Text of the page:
'The world has remained silent': Afghan women hit out at Taliban's new hair salon ban

Beauticians put makeup on customers at Ms. Sadat's Beauty Salon in Kabul
Beauticians put makeup on customers at Ms. Sadat's Beauty Salon in Kabul Copyright AP Photo
By Andrew Naughtie with Euronews Persian
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'All my dreams have been destroyed by the order of the Taliban,' said one hairdresser.


Since the Taliban swept back to power in Afghanistan in 2021, the draconian restrictions on women that made it infamous before it was overthrown have returned with a vengeance.

Women and girls may no longer participate in formal education above the age of 12 and, after two decades of serving the state, they are now barred from public sector and judicial jobs. 

Added to this oppressive list are newly-introduced restrictions on travelling long distances alone, plus a compulsory strict dress code in public.

Along with these broad-brush measures, the Taliban is also targeting specific areas of life. Among its latest attention-grabbing moves is an order to shut down all beauty salons across the country.

Issued by the Ministry for the Propagation of Virtue and Prevention of Vice, the ban will come into effect on 27 July. According to the government, salons provide services forbidden by its ultra-strict interpretation of Islamic religious law.

They also supposedly put undue strain on the families of grooms before weddings, since it is they who customarily pay for brides' pre-wedding visits, officials added. 

Euronews Persian went to the city of Mazar-e-Sharif, at the centre of Afghanistan's Balkh province, to speak to people at the sharp end of these changes.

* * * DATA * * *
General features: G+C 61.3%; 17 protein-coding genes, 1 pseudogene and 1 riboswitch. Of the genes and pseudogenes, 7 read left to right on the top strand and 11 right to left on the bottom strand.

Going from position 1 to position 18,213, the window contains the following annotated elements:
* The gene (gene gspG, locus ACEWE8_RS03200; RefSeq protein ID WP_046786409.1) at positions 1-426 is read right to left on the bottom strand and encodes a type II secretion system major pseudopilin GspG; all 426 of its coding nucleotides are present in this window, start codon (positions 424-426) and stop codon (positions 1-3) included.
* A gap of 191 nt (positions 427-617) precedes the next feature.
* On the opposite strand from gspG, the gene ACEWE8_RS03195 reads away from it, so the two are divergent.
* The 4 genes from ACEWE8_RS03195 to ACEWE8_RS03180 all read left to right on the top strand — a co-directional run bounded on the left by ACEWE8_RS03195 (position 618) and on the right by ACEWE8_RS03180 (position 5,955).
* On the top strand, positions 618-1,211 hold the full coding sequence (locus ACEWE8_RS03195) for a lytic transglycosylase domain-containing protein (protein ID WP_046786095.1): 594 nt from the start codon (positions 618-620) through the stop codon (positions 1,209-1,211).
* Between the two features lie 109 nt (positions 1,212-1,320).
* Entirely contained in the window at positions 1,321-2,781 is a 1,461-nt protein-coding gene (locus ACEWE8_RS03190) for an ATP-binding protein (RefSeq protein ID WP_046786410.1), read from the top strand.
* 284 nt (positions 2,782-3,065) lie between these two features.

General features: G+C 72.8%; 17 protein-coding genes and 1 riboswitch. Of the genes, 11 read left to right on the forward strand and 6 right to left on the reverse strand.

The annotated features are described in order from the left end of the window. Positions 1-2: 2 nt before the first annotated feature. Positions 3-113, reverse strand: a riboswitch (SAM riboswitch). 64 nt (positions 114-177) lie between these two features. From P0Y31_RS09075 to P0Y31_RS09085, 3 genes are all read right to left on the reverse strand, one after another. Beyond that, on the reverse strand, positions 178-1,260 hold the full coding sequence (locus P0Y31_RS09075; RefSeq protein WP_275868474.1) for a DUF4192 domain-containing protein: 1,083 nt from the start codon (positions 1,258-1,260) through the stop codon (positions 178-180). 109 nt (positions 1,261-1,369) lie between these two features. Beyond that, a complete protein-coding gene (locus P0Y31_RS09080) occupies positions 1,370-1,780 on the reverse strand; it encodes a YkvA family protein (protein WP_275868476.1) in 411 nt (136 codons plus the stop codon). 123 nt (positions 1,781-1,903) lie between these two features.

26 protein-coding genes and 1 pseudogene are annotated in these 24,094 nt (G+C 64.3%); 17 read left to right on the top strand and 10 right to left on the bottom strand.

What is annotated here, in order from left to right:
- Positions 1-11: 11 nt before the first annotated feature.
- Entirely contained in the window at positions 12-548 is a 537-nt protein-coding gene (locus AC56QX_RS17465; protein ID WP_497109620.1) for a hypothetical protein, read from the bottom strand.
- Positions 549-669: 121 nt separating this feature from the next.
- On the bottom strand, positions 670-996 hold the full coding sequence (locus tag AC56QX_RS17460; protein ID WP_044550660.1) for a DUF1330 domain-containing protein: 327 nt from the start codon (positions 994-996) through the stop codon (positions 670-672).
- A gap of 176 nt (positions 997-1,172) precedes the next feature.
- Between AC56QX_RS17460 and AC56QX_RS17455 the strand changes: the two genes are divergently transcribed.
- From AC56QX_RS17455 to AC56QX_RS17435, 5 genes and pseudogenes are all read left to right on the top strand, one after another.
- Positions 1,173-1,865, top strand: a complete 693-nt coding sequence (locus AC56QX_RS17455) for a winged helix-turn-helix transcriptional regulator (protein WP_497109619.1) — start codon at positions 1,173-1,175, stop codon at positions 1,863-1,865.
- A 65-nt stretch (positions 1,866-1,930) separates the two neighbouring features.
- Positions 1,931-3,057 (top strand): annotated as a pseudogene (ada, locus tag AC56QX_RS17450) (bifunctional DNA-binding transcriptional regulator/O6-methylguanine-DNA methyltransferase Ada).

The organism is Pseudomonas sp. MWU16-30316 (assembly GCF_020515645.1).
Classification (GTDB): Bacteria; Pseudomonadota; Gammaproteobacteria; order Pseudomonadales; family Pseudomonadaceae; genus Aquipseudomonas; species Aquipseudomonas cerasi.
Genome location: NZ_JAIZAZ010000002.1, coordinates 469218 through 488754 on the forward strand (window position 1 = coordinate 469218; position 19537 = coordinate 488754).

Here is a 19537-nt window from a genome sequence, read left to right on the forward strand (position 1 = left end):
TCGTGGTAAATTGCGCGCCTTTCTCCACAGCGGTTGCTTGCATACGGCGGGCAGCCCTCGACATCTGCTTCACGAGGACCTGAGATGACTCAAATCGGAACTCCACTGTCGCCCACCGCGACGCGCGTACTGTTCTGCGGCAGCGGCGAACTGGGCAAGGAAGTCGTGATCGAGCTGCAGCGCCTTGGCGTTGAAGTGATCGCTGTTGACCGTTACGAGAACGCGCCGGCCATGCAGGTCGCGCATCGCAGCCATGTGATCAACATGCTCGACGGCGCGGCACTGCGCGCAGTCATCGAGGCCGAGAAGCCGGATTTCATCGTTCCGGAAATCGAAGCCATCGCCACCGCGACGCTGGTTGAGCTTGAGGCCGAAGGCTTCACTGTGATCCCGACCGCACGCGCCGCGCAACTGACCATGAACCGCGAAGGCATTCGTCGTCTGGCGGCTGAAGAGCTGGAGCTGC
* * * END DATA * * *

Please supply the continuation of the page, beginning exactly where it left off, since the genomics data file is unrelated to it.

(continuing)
Cut off

Hairdresser Marzieh Rezaei had big plans for her business before the new law. 

"The decree issued by the Taliban is very disappointing for us. Since I was a child, I dreamed of having a big beauty salon and becoming a very professional hairdresser, but all my dreams have been destroyed by the order of the Taliban," she told Euronews Persian.

"With the closure of beauty salons, economic problems will arise for us and our family. We will be completely disappointed."

Beauty salon manager Tahereh Mohammadi described how the Taliban's restrictions have not only curtailed her plans for the future, but put her family's finances at risk.

Bernat Armangue/Copyright 2021 The AP. All rights reserved
A woman enters a beauty salon in Kabul.Bernat Armangue/Copyright 2021 The AP. All rights reserved

"I have 18 years of work experience," she explained. "I started from a small hair salon and gradually established this big salon, I was planning to open a bigger beauty salon.

"My husband is unemployed, and I am responsible for all living expenses and even providing for my children's education expenses."

A similar story was told by Bereshana Yaqoubi, a hairdresser whose income is vital for her household.

"I have been working in this profession for two years after my internship," she said, and now I earn 1,000 to 1,500 afghanis (about €10-15) a day.

"My father has died, and I have to help my family financially."


Stories like these are part of a broader fact of life in Taliban-ruled Afghanistan: Even with the economy faltering and standards of living plunging, women are still being excluded from the public realm and private sector.

Many are being robbed of the chance to work, leaving their families with one fewer breadwinner in dire times.


This only worsens the human rights issues presented by the Taliban's views on gender and its embedding of them in the law.

According to women's rights activist Moneseh Mubarez, the fact that the government is able to continue down its restrictive path is an indictment not just of the Taliban itself, but of the international community.

"From the point of view of international laws, human rights values and even from the point of view of Sharia, it is an unforgivable crime," she said of the regime's practices. "The Taliban increases these restrictions against women every day due to political interests.

"Unfortunately, the world has remained silent."

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